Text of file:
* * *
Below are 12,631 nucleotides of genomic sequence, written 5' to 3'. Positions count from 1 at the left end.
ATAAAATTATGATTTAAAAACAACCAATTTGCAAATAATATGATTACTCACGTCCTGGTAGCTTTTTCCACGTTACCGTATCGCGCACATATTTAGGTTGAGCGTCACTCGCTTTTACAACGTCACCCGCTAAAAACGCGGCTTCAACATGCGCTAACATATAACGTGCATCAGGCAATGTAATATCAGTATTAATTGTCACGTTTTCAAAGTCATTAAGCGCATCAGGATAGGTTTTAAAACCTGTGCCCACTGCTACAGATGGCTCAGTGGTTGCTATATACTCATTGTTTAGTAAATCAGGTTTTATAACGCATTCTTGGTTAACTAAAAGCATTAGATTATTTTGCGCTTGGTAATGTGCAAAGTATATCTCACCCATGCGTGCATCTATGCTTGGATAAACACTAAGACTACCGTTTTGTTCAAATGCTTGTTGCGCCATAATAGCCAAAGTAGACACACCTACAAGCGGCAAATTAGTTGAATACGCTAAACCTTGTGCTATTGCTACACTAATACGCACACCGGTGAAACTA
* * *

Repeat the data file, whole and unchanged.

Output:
Below are 12,631 nucleotides of genomic sequence, written 5' to 3'. Positions count from 1 at the left end.
ATAAAATTATGATTTAAAAACAACCAATTTGCAAATAATATGATTACTCACGTCCTGGTAGCTTTTTCCACGTTACCGTATCGCGCACATATTTAGGTTGAGCGTCACTCGCTTTTACAACGTCACCCGCTAAAAACGCGGCTTCAACATGCGCTAACATATAACGTGCATCAGGCAATGTAATATCAGTATTAATTGTCACGTTTTCAAAGTCATTAAGCGCATCAGGATAGGTTTTAAAACCTGTGCCCACTGCTACAGATGGCTCAGTGGTTGCTATATACTCATTGTTTAGTAAATCAGGTTTTATAACGCATTCTTGGTTAACTAAAAGCATTAGATTATTTTGCGCTTGGTAATGTGCAAAGTATATCTCACCCATGCGTGCATCTATGCTTGGATAAACACTAAGACTACCGTTTTGTTCAAATGCTTGTTGCGCCATAATAGCCAAAGTAGACACACCTACAAGCGGCAAATTAGTTGAATACGCTAAACCTTGTGCTATTGCTACACTAATACGCACACCGGTGAAACTA